A California federal judge confirmed a $1 million arbitration award Thursday for a Chinese company that says it delivered more than 13,000 trendy portable speakers for Stelle LLC, but Stelle never fully paid up or appeared in either arbitration or the confirmation proceedings.
Chinese Uber drivers alleging the company didn’t pay them a promised minimum monthly income must arbitrate their claims against the company and cannot act as a class, even though they couldn’t understand the English contract binding them to arbitration, a New York federal court ruled Thursday.
AT&T’s challenge to a Federal Communications Commission ruling on business data services ground to a halt Thursday, as the DC Circuit agreed to hold off on hearing the case while the now-GOP controlled commission considers the future of the issue.
Google's self-driving car unit Waymo LLC filed a lawsuit in California federal court Thursday accusing Uber Technologies Inc. of stealing trade secrets and infringing patents over its proprietary laser system used to help guide driverless vehicles.
Snapchat urged a California federal judge Wednesday to toss confidential messaging company Vaporstream’s patent infringement suit against the soon-to-be-public social media heavyweight, arguing all nine patents asserted by Vaporstream are exactly the sort of generic inventions deemed invalid under the Supreme Court’s Alice decision.
A California federal judge said at a hearing Thursday that he will make Thru Inc. pay as much as $1.95 million to cover Dropbox Inc.'s attorneys' fees in litigation over its registered trademark, saying Thru's discovery obfuscations, dilatory legal tactics and false statements made it an “exceptional case” that merited fee shifting.
The former chairman and CEO of Comverse Technology Inc. on Thursday was sentenced to a record two-and-a-half years in prison for backdating the telecommunication software company's stock options, after a 10-year stretch on the lam in Africa.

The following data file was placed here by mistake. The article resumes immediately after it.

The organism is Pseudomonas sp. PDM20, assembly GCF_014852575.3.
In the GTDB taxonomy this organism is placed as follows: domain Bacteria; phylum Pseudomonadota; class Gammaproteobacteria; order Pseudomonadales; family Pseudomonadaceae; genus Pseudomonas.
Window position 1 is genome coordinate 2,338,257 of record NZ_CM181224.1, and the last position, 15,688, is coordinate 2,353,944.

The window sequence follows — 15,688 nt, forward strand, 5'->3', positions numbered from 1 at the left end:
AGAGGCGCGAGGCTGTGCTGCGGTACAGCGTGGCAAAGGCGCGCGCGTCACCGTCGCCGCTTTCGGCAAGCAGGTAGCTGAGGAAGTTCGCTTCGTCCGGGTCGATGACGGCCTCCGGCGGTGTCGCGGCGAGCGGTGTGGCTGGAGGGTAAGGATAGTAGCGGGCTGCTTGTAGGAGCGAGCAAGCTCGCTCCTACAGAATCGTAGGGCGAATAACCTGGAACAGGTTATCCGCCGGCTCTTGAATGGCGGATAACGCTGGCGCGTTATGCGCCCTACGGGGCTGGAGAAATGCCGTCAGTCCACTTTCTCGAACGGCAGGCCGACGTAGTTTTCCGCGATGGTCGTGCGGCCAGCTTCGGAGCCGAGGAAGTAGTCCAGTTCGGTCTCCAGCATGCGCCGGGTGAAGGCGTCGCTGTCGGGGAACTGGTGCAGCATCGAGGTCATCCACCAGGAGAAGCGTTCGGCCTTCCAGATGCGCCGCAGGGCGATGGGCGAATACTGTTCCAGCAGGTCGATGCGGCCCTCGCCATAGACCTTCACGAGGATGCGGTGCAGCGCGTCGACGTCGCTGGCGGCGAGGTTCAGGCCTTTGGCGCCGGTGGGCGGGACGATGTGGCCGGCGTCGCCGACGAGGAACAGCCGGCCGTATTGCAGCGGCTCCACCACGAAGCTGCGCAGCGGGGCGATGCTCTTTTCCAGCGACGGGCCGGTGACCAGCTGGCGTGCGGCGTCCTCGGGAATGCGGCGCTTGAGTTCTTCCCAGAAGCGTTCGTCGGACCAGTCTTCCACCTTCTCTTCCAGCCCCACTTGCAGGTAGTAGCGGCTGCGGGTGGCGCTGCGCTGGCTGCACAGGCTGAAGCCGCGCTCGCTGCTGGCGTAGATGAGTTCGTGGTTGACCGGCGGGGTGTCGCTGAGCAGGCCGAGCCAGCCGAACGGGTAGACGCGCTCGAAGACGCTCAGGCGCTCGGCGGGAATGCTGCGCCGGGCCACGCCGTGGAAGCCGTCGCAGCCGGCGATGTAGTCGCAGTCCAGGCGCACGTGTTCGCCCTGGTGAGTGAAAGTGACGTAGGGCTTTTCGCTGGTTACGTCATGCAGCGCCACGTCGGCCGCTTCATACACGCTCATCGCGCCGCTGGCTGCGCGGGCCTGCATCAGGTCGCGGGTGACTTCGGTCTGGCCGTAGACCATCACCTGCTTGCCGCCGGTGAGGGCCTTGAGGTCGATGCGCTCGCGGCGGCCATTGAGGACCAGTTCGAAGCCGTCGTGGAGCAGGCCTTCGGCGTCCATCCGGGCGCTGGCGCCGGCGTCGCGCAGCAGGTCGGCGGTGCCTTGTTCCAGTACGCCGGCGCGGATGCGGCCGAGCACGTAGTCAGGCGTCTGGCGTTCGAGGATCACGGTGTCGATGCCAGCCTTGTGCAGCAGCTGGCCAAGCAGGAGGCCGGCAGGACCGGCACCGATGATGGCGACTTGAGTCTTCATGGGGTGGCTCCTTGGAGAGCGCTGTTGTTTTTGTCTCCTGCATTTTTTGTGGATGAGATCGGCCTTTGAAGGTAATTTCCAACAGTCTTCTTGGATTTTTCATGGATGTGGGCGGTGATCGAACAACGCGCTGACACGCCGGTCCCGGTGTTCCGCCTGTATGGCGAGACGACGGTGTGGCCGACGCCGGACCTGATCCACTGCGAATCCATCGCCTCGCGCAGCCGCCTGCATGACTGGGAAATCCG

A Washington federal judge on Thursday put the kibosh on Twilio Inc.’s bid for sanctions against a consumer it claimed filed a frivolous and duplicate amended complaint accusing the software company of violating the Telephone Consumer Protection Act, finding that the new filing had changed in relevant ways.
Canadian technology development and licensing company Wi-LAN Inc. filed suits against LG Electronics Inc. and Lenovo Group Ltd. in California federal court for allegedly infringing fourth-generation tech patents.
A pair of book companies, one of them defunct, asked the Second Circuit on Thursday in back-to-back arguments to revive their suits against a group of publishers, saying the lower court erred in finding they hadn’t suffered antitrust injuries from an anti-competitive conspiracy involving the price-fixing of e-books sold by Apple Inc.
Shareholders of data technology firm Ixia sued the company, its board of directors and its proposed buyer Keysight Technologies Inc. in California federal court on Thursday, saying the deal should be stopped because the companies failed to disclose important information regarding the acquisition.
After winning a blockbuster trial over virtual reality software, video game developer ZeniMax Media LLC on Thursday asked a Texas federal judge for enhanced damages totaling more than $1 billion and to block Facebook Inc. subsidiary Oculus from selling products that infringe its copyrights.
The Federal Communications Commission’s Republican majority voted Thursday to exempt broadband providers with 250,000 or fewer subscribers from stepped-up transparency rules in the 2015 Open Internet Order as the lone Democratic commissioner objected amid questions of how the GOP will deal with broader net neutrality rules.
Shareholders of computer networking firm Infoblox Inc. filed a petition in Delaware Chancery Court on Thursday seeking an appraisal of their stock in the company following its November buyout by private equity firm Vista Equity Partners for $1.6 billion.
The Federal Communications Commission on Wednesday authorized the first set of so-called LTE-U devices that may be used in the unlicensed spectrum, paving the way for mobile carriers to have additional network capacity.
Tessera Technologies sought Thursday to appeal an early ruling over claims Toshiba Corp. owes more than $100 million in royalties for using its integrated circuit technology in 7,000 products, facing a skeptical California federal judge who noted its “garden variety” contract suit might have been stronger with patent infringement claims.
Nearly a year after it was first rapped for allegedly violating sanctions on Iran, Chinese telecom giant ZTE Corp. was given another reprieve by the U.S. government Thursday as the two sides continue to work on an agreement that will settle the allegations.